2) My point stands whether you include members of the Oregon Petition, or just those surveyed by Doran. A petrologist is no more likely to be expert in climate science than is a dentist or proctologist. You do insist that the opinion of geochemists and geophysics is as relevant to assessing expert opinion on climate change as the opinion of actively publishing climatologists. But their opinion can only be as relevant to the expert opinion on climatology if they, by virtue of being geochemists and geophysicists, are as expert on climate change as are the actively publishing climatologists.
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  36. muoncounter @34, good luck with that - signatories do not have their specialization attached to their name, so even identifying the 39 climatologists would be a challenge.
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  37. Tom,
    That is pirate's homework assignment. He's the one pushing '30+ climate scientists,' so let him tell us who they are. Hint: Spencer - not. Lindzen - yes.
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  38. Tom @ 35
    I no more think that a doctor specializing in either end of the alimentary canal is an expert on climate science than you do.

    However, there are scientists in disciplines directly relating to climate that their opinions should matter. Case in point from Doran-Zimmerman: "An invitation to participate in the survey was sent to 10,257 Earth scientists. The database was built from Keane and Martinez [2007], which lists all geosciences faculty at reporting academic institutions, along with researchers at state
    geologic surveys associated with local universities, and researchers at U.S. federal research facilities (e.g., U.S. Geological Survey, NASA, and NOAA (U.S. National Oceanic and Atmospheric Administration) facilities; U.S. Department of Energy national laboratories; and so forth). To maximize the response rate, the survey was designed to take less than 2 minutes to complete..."

    To get the 97% figure, only the "expert" climate scientists who published 50% of their papers on climate change were counted.

    That figure may or may not be important, but what about the other professionals who were asked to be part of the survey. Why were they asked if their opinion is not considered? Is there a complete version of the study and questions available for public consumption.

    I am not sure there is a way of vetting either the signers of the Oregon Petition, or the respondees to the Doran survey. Shoving to the side the signers of the Oregon Petition because one disagrees with their position is inherently wrong.
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  39. apirate @39, Neither I nor anybody else here at SkS has been trying to discount the opinions of the other scientists. I think it is very significant that while only 58% of the public think there is any anthro in the global warming, 76% of non-climatologists who are not actively engaged in research think there is; and that while 82% of scientists do, 88% of climatologists think there is anthro in the global warming, 89% of active publishing scientists and 91% of active publishers in climatology (regardless of discipline) agree.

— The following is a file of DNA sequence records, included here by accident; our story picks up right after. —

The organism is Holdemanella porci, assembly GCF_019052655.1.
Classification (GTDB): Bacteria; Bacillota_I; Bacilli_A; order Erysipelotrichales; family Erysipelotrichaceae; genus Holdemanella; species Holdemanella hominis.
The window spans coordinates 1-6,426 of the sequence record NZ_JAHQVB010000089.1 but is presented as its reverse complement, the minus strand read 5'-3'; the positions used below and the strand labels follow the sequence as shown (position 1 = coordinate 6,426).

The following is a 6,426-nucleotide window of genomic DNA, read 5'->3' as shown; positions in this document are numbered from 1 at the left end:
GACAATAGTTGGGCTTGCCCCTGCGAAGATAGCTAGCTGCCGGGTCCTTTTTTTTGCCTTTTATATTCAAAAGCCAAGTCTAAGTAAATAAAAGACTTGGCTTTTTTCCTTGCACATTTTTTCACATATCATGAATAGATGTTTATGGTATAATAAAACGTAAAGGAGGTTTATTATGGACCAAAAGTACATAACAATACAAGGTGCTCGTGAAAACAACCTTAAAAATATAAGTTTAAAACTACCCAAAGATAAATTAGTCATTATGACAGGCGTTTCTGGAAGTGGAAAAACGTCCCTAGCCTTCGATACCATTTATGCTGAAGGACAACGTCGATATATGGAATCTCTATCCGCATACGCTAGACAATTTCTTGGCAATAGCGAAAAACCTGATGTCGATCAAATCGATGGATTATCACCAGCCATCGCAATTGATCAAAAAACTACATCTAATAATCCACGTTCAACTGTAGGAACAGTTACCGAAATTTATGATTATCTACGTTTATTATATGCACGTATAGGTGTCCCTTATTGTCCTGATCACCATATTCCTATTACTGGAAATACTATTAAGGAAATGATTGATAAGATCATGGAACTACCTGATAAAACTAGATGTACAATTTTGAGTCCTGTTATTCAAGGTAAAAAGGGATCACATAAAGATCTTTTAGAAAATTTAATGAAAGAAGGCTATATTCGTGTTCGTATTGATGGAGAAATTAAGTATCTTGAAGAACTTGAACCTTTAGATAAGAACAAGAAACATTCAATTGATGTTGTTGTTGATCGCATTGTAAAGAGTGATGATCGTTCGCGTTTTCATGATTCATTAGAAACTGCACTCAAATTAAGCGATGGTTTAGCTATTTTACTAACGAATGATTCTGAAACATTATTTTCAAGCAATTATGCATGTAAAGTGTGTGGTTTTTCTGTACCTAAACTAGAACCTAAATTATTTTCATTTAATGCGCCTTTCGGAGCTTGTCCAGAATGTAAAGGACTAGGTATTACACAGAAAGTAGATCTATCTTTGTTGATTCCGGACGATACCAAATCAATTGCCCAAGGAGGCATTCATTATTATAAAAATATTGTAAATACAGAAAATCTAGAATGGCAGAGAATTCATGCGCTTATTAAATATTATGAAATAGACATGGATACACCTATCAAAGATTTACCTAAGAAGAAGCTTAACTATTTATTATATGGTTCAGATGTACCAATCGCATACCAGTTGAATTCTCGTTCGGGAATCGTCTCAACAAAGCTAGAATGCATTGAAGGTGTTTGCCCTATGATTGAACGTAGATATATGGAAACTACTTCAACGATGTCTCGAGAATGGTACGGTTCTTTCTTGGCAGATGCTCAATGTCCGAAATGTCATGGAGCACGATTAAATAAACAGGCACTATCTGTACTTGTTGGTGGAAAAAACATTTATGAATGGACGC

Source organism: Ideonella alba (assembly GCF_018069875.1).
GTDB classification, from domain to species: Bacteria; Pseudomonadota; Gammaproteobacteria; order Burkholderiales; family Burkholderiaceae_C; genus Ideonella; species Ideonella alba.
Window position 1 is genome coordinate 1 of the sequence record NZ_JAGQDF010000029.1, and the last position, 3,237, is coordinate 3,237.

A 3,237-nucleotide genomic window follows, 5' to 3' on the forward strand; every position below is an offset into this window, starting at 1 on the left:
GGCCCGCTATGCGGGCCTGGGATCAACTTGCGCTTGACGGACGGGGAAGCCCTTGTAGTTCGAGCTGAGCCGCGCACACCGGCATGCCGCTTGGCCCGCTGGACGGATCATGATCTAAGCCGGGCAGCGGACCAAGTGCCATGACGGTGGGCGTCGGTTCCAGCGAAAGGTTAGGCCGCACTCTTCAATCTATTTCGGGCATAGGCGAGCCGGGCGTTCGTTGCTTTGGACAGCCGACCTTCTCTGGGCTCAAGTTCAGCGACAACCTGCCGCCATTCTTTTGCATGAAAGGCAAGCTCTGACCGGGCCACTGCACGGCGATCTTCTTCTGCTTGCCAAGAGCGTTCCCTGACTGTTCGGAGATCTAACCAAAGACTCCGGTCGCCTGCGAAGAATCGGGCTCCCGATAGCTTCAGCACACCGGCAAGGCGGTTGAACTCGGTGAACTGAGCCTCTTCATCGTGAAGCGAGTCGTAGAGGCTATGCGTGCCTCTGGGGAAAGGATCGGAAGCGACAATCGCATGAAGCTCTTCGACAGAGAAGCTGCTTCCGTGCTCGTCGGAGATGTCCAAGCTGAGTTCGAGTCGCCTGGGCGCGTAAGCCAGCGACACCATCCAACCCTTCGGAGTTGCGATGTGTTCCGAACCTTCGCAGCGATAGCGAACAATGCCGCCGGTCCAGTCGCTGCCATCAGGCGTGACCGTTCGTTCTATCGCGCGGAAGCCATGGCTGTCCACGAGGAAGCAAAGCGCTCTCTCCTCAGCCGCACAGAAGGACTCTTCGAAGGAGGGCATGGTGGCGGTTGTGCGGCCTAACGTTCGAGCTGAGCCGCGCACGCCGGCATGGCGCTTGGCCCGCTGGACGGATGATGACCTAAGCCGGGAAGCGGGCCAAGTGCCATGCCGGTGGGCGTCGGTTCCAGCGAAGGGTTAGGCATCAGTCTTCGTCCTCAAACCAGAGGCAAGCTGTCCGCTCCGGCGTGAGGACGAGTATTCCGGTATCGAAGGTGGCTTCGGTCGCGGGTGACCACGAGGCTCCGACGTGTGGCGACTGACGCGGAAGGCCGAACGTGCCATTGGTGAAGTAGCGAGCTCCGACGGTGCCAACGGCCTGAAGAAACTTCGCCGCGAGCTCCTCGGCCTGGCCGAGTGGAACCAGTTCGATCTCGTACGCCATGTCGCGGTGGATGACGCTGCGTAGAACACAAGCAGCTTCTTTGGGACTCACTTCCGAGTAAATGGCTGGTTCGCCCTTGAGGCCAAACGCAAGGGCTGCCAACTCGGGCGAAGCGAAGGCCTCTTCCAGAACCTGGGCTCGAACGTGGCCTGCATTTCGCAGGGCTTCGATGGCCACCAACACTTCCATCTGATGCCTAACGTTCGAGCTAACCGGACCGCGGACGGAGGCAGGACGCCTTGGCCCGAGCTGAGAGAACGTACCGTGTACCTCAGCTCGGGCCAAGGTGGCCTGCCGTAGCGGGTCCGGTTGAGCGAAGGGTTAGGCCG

Clearly there is a gradation in this, with increasing expertise correlating with increasing agreement with the claim that "... human activity is a significant contributing factor in changing mean global temperatures". But that does not in anyway excuse a pretense that the opinion of the least expert scientists (with regard to climatology) is as important as the opinion of the most expert. Nor does it have any relevance to the question of whether there is a consensus of the experts on climate change.

    Nor do I an anyway discount the Oregon Petition or its significance. But what I refuse to do is to inflate its significance (as you are attempting to do) by ignoring the denominator. So 0.3% of technically qualified Americans will sign a petition against action on global warming if presented with a deceitful article deceptively packaged. Well, certainly that is significant, not because it suggests significant informed disagreement with the IPCC conclusions. It does not because the signatories are neither particularly well informed on the topic as a group, nor a significant number of technically educated people in the US. It does, however, show a significant failure by many technically trained people to use critical thinking when it comes to climate change.
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  40. This video of Neil Degrasse Tyson discussing Scientific Literacy could be posted on just about any thread on this site and be on topic, but this one seemed the most relevant.

    "If you’re scientifically literate, the world looks very different to you. It’s not just a lot of mysterious things happening, there’s a lot of things we understand out there! And that understanding empowers you to, first not be taken advantage of by others who do understand it"
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  41. Kinda mangled that. Here is the 2nd half of that quote:

    "And second there are issues that confront society that have science as their foundation. If you are scientifically illiterate, in a way, you are disenfranchising yourself from the democratic process, and you don’t even know it."